Last Thursday, my school hosted a set of workshops for Martin Luther King Day. I helped to run a workshop called “A Conversation about Being Multiracial.” My mom is from Tokyo, Japan, and my dad is from Newport, Rhode Island. A few other multiracial students and I sat in front of an audience and talked about our experiences – such as code-switching, answering the question “Where are you from?” and how language sometimes plays a complex role in shaping our identities.
This group of multiracial students was supposed to be a support network for me as a multiracial student myself. The irony is that until this workshop, I didn’t think that I needed to be supported at all.
Previously, I hadn’t thought of my cross-cultural identity as something painful or needing support. Half-Japanese, half-Irish/French/German/Portuguese/Swiss girls are not subject to any particular racism or prejudice…perhaps because historically there have not been very many of us. In any event, I never thought of my ethnicity as being a hardship. On the contrary, I even took pride in it – I was a cultural chameleon who could deftly switch environments and blend into different cultures due to my relatively ethnically neutral appearance. Unlike my dad, I didn’t tower over everyone in Shinjuku. Unlike my mom, I wasn’t classified as “asiatique” in Paris. I didn’t feel like an outsider in either of these environments – and since I love to travel, I thought that this was great.
However, the discussion last Thursday prompted me to reflect on what it was really like being this human amalgamation of different cultures and histories. I concluded that although I hadn’t ever felt like an “outsider,” I will never fully experience what it’s like to be an “insider.” My mixed identity has forced me to navigate the world in a different way and “learn” to do a lot of things that other people don’t have to learn.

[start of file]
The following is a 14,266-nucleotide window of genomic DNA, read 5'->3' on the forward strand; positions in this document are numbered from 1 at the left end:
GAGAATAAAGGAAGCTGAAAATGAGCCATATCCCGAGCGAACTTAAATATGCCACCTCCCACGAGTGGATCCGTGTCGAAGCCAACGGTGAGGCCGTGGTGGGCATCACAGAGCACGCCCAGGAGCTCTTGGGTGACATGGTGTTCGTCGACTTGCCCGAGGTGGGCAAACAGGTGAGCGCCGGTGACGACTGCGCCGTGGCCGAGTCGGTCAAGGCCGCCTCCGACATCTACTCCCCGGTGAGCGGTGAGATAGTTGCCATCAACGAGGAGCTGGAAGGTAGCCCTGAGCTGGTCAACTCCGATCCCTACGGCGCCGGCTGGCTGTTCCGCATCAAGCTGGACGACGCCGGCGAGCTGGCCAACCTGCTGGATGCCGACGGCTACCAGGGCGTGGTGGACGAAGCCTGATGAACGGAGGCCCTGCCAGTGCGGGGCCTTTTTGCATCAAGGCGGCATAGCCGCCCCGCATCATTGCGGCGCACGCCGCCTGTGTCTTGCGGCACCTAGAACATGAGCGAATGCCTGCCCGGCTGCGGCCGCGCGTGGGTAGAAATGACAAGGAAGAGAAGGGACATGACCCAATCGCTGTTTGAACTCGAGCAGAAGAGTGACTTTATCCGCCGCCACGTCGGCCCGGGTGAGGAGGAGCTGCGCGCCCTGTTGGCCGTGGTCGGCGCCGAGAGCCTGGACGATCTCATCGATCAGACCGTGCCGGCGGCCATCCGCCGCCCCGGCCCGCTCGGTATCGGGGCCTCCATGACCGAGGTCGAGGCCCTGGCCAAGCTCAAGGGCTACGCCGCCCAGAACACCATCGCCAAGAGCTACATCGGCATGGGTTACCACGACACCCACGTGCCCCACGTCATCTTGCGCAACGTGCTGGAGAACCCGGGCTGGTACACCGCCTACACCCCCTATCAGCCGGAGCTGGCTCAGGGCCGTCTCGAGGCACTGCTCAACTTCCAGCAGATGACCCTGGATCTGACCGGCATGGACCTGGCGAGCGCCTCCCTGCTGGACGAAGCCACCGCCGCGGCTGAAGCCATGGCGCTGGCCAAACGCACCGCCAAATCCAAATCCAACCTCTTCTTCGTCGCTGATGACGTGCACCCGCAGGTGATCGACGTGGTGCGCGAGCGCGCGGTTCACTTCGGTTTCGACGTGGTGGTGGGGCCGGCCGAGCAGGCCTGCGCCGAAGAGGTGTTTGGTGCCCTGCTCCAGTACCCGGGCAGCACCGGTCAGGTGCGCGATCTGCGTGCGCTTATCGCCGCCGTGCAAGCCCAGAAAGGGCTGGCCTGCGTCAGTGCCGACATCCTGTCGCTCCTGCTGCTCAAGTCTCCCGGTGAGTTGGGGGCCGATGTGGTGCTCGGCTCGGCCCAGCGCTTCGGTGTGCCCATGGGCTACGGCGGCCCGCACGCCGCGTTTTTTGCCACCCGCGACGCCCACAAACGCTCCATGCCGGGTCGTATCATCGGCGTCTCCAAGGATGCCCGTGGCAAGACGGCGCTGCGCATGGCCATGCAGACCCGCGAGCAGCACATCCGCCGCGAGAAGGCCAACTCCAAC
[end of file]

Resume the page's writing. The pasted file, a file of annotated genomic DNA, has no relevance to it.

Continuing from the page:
I have learned to smile and nod politely as my mom and her Japanese family laugh and share stories in Japanese. I can understand many of the words she speaks, but feel isolated by the tangible sense of kinship between my mother and the Japanese side of my family – a shared history, culture and understanding woven into each word they speak.
I have learned to talk about the Red Sox, eat clam chowder, and attempt to blend into the sea of greying blond hair, baseball caps, and hazel eyes at The Lobster Pot in Newport, Rhode Island.
I have learned to say that I am “from Japan” – even though I have only visited Japan twice in my life. People often ask me “Where are you from?” – cashiers, waiters, random people on the subway. I used to stubbornly answer, “Washington, D.C.” because that’s where I was born, or “California” because that’s where I grew up. But those answers would always provoke: “No! Where are you really from?”
I have learned that being called an “exotic beauty” is not a compliment. It’s synonymous to being called an “exotic” dog breed.
I have learned how to answer the questions “Do you celebrate Christmas?”/”Are you a Buddhist?” (yes, no).
I have learned to bubble in “other” on standardized tests.
I have learned that I don’t really look like anyone in my family. I have learned to take the question “Are you adopted?” with a grain of salt. I have learned how to ignore the awkwardness when people assume that I am my American dad’s young wife (since there is no possible way that I could be his biological child, this is the next “logical” assumption).
Lastly, I have learned that there is no country for half-Japanese, half-Irish/French/German/Portuguese/Swiss girls on this Earth. We don’t have a special language in which there are special words for “always being Pocahontas at costume parties,” and “the orange color our dark hair turns in the sunlight” – thus I am always slightly lost in translation. We don’t have special holidays where we eat green tea ice cream and watch the Red Sox – thus I will always be the Japanese girl at the Christmas Eve church service and the gaijin (foreigner) at the hina-matsuri. We don’t have a slew of authors sharing our heritage, who write about creepy old men calling us “geishas,” the disappointment on our friends’ faces when they learn that no, we don’t know how to make sushi. And because of this, I will forever and always be a wanderer.
Erica Barry is a 17-year-old girl who likes to talk to strangers, whose purse is always wide open, spilling out pens and paper as she wanders around Washington D.C.